Then, a neutralizing coprecipitation solution was prepared by dissolving 25.0 g of sodium carbonate (Na2CO3) in 200 cm3 of deionized water, and the mixture solution previously prepared as above was gradually dripped into the resulting coprecipitation solution for causing coprecipitation. After sufficiently washing with water and filtering, the resulting coprecipitate was dried at 80° C. under vacuum. Upon sufficient drying, the coprecipitate was baked in the air at 650° C. for 3 hours to provide powder of zirconium complex oxide having the above-mentioned composition wherein Ce and La were contained as solid solution. The average grain size of the zirconium complex oxide powder was 6.1 μm (as determined by laser diffraction scattering).

(Fabrication of Catalytic Converter)

Using 50 g of the thus obtained zirconium complex oxide powder, a catalytic converter was fabricated in the same manner as in Embodiment 1.

Embodiment 4

In this embodiment, a catalytic converter was made using a zirconium complex oxide having the composition of Zr0.70Ce0.16Al0.06Y0.08Oxide.

(Preparation of Zirconium Complex Oxide)

Power of zirconium complex oxide having the above-mentioned composition was prepared in the same manner as in Embodiment 3 except that 0.070 mol of zirconium oxychloride (ZrOCl2.8H2O), 0.016 mol of cerium nitrate (Ce(NO3)3.6H2O), 0.006 mol of aluminum nitrate (Al(NO3)3.9H2O), and 0.008 mol of yttrium nitrate (Y(NO3)3.6H2O) were used as starting materials. The zirconium complex oxide powder had an average grain size of 7.0 μm (as determined by laser diffraction scattering).

(Fabrication of Catalytic Converter)

Using 50 g of the thus obtained zirconium complex oxide powder, a catalytic converter was fabricated in the same manner as in Embodiment 1.

Embodiment 5

In this embodiment, a catalytic converter was made using a zirconium complex oxide having the composition of Zr0.70Ce0.10Al0.20Oxide.

(Preparation of Zirconium Complex Oxide)

Power of zirconium complex oxide having the above-mentioned composition was prepared in the same manner as in Embodiment 3 except that 0.070 mol of zirconium oxychloride (ZrOCl2.8H2O), 0.010 mol of cerium nitrate (Ce(NO3)3.6H2O), and 0.020 mol of aluminum nitrate (Al(NO3)3.9H2O) were used as starting materials. The zirconium complex oxide powder had an average grain size of 7.3 μm (as determined by laser diffraction scattering).

(Fabrication of Catalytic Converter)

Using 50 g of the thus obtained zirconium complex oxide powder, a catalytic converter was fabricated in the same manner as in Embodiment 1.

Embodiment 6

In this embodiment, a catalytic converter was made using a zirconium complex oxide having the composition of Zr0.80Ce0.20Oxide.

(Preparation of Zirconium Complex Oxide)

Power of zirconium complex oxide having the above-mentioned composition was prepared in the same manner as in Embodiment 3 except that 0.080 mol of zirconium oxychloride (ZrOCl2.8H2O) and 0.020 mol of cerium nitrate (Ce(NO3)3.6H2O) were used as starting materials. The zirconium complex oxide powder had an average grain size of 6.3 μm (as determined by laser diffraction scattering).

(Fabrication of Catalytic Converter)

Using 50 g of the thus obtained zirconium complex oxide powder, a catalytic converter was fabricated in the same manner as in Embodiment 1.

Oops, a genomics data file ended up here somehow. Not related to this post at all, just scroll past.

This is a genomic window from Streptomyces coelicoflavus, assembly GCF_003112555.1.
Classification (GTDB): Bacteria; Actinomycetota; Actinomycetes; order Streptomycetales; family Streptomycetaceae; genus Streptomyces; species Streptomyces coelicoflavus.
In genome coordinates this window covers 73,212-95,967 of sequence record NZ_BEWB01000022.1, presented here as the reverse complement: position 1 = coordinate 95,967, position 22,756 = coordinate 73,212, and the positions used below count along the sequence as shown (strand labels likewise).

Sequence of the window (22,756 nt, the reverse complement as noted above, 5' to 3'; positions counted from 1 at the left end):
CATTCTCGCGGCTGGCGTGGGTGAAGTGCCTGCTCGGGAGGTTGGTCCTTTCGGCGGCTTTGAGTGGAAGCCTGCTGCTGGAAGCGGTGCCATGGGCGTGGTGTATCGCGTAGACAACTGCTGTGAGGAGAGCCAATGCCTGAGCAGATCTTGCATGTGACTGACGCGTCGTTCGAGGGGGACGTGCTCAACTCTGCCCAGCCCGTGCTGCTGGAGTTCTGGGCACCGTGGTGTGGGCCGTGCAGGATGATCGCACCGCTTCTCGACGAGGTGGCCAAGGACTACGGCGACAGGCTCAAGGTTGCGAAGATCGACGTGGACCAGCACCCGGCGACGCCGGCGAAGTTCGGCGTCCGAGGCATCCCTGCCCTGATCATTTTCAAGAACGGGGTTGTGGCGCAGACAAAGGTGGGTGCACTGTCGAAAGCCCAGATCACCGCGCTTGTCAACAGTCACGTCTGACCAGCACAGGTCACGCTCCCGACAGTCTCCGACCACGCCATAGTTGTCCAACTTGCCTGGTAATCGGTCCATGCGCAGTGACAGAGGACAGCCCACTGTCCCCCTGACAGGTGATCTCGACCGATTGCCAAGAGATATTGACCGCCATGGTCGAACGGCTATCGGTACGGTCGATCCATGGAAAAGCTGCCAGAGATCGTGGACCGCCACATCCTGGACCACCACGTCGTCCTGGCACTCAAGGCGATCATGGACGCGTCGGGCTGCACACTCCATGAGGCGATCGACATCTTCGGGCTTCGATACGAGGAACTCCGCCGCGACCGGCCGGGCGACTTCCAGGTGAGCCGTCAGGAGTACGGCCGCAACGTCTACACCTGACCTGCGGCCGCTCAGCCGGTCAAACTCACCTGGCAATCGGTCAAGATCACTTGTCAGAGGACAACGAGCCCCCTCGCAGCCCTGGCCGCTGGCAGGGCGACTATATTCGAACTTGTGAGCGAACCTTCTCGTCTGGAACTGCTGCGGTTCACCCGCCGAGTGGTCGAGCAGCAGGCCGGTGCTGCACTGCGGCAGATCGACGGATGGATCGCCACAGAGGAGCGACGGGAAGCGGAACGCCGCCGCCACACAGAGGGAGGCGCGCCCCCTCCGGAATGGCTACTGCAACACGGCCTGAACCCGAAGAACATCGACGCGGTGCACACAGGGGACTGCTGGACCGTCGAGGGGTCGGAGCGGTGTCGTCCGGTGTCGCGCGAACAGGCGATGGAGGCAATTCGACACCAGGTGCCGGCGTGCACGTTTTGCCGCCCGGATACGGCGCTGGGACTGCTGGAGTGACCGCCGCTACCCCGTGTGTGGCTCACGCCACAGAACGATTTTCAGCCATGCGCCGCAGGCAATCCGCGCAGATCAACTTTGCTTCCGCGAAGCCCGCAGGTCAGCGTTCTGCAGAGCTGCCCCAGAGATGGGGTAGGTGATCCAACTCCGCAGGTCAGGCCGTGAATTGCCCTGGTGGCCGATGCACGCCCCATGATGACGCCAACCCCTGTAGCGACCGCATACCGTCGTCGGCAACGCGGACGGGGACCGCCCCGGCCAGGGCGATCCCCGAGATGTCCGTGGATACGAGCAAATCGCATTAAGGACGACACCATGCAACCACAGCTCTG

Embodiment 7

In this embodiment, a catalytic converter was made using a zirconium complex oxide having the composition of Zr0.90Ce0.10Oxide.

(Preparation of Zirconium Complex Oxide)

Power of zirconium complex oxide having the above-mentioned composition was prepared in the same manner as in Embodiment 3 except that 0.090 mol of zirconium oxychloride (ZrOCl2.8H2O) and 0.010 mol of cerium nitrate (Ce(NO3)3.6H2O) were used as starting materials. The zirconium complex oxide powder had an average grain size of 7.8 μm (as determined by laser diffraction scattering).

(Fabrication of Catalytic Converter)

Using 50 g of the thus obtained zirconium complex oxide powder, a catalytic converter was fabricated in the same manner as in Embodiment 1.

Embodiment 8

In this embodiment, use was made of the same zirconium complex oxide powder (Composition:Zr0.80Ce0.16La0.02Nd0.02Oxide; Average Grain Size: 5.2 μm) as used in Embodiment 2 to fabricate a slightly different catalytic converter, as described below.

(Fabrication of Catalytic Converter)

50 g of the zirconium complex oxide powder (Average Grain Size: 5.2 μm) was impregnated with an aqueous solution of dinitro diammineplatinum nitrate (Pt content: 0.8 g) and an aqueous solution of rhodium nitrate (Rh content: 0.3g). The thus impregnated powder was first dried at 110° C. for 12 hours and then baked at 500° C. for 3 hours. As a result, the zirconium complex oxide was made to support or carry 0.8 g of Pt and 0.3 g of Rh.

On the other hand, 75 g of cerium complex oxide powder having the composition of Ce0.6Zr0.3Y0.Oxide was impregnated with an aqueous solution of dinitro diammineplatinum nitrate (Pt content: 0.7 g). The impregnated cerium complex oxide powder was first dried at 110° C. for 12 hours and then baked at 500° C. for 3 hours. As a result, the cerium complex oxide was made to support or carry 0.7 g of Pt.

Then, the two kinds of complex oxide powder was mixed with 130 g of La-stabilized alumina powder (stabilized by La in solid solution) in a ball mill and wet-crushed for 12 hours to provide an aqueous mixture slurry. The mixture slurry was then coated on a monolithic cordierite honeycomb support which had 400 cells/in2 (62 cells/cm2), a diameter of 105.7 mm and a length of 100 mm. The thus coated honeycomb support was dried at 110° C. for 12 hours and then baked at 500° C. for 3 hours. The target catalytic converter was thus obtained.